The Real-Time Payments (RTP) system from the US Clearing House is going to disrupt the financial landscape in 2021. While these newest payment rails were launched in November 2017, this coming year looks like it might see the widespread adoption of the system. At the moment, the network reaches 56% of US direct deposit accounts. Why do we think its prime time is about to come, and what’s the big deal about RTP anyway?
Why RTP is a Game-Changer
The RTP system is the only payment network that allows for instant and cheap money transfers in the US. We covered the current state of the US system in depth in our previous blog post here. In short, currently businesses have to choose between cost and speed in their payment methods. Fast payments are possible with credit/debit cards or wire transfers, but both come with hefty fees. Cheap methods like ACH and paper checks, on the other hand, are slow and inefficient.
RTP is the system to liberate businesses from their current Catch-22. Network fees are small, at $0.045 per transfer, and settlement occurs in seconds, 24/7. This is faster than credit card payments or wire transfers, at a fraction of the cost!
Furthermore, RTP comes with increased security, since it is the only US payment system built specifically for the Internet age. Merchants can also depend on guaranteed payment, without the threat of chargebacks. (Read our thoughts on chargebacks here)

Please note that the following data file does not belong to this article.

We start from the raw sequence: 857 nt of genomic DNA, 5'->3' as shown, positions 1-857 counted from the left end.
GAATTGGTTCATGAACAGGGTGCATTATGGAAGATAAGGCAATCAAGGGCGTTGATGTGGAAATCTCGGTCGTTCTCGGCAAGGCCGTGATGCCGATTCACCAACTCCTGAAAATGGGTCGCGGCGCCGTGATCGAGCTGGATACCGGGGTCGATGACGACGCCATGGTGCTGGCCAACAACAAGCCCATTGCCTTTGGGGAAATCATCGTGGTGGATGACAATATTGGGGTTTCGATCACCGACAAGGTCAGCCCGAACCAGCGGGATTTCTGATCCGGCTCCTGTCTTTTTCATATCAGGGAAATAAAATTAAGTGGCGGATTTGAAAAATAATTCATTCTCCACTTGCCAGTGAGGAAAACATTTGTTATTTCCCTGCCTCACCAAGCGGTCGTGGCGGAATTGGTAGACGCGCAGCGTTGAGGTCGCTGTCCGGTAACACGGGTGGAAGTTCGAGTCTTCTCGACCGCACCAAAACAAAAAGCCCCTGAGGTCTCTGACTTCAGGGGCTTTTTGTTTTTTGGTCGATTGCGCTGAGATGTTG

The system works for all kinds of transactions — P2P, B2B, B2C, C2B. Consumers, businesses, and government entities can all use RTP.
Lastly, RTP offers more communication tools for its transactions. These include real-time messaging between the receiver and sender and remittance data.
Why is RTP not widely used?
Given this wide variety of benefits, why has RTP not caught on as a mainstream method of payment? While there are complex reasons for this, we think there are two main factors.
First, lack of incentives. Until 2020 there weren’t that many incentives to explore alternative methods of payment to widespread paper checks and cash. With the pandemic, however, there has been a push to contactless methods of payment. The most popular are credit and debit cards. However, after months of increasing dependency on them, businesses are learning that card fees are expensive and simply not worth it. Because of this, we believe that in 2021 more businesses and consumers will be open to trying out new payment rails, such as RTP.
Second, difficulty of integration. While businesses can integrate payments directly into their systems, they need to integrate with each bank individually. With more than 4000 banks in the United States, RTP integration becomes impossible for small and medium size businesses. This means that for RTP to become more widespread, a simpler, unified integration method needs to become available.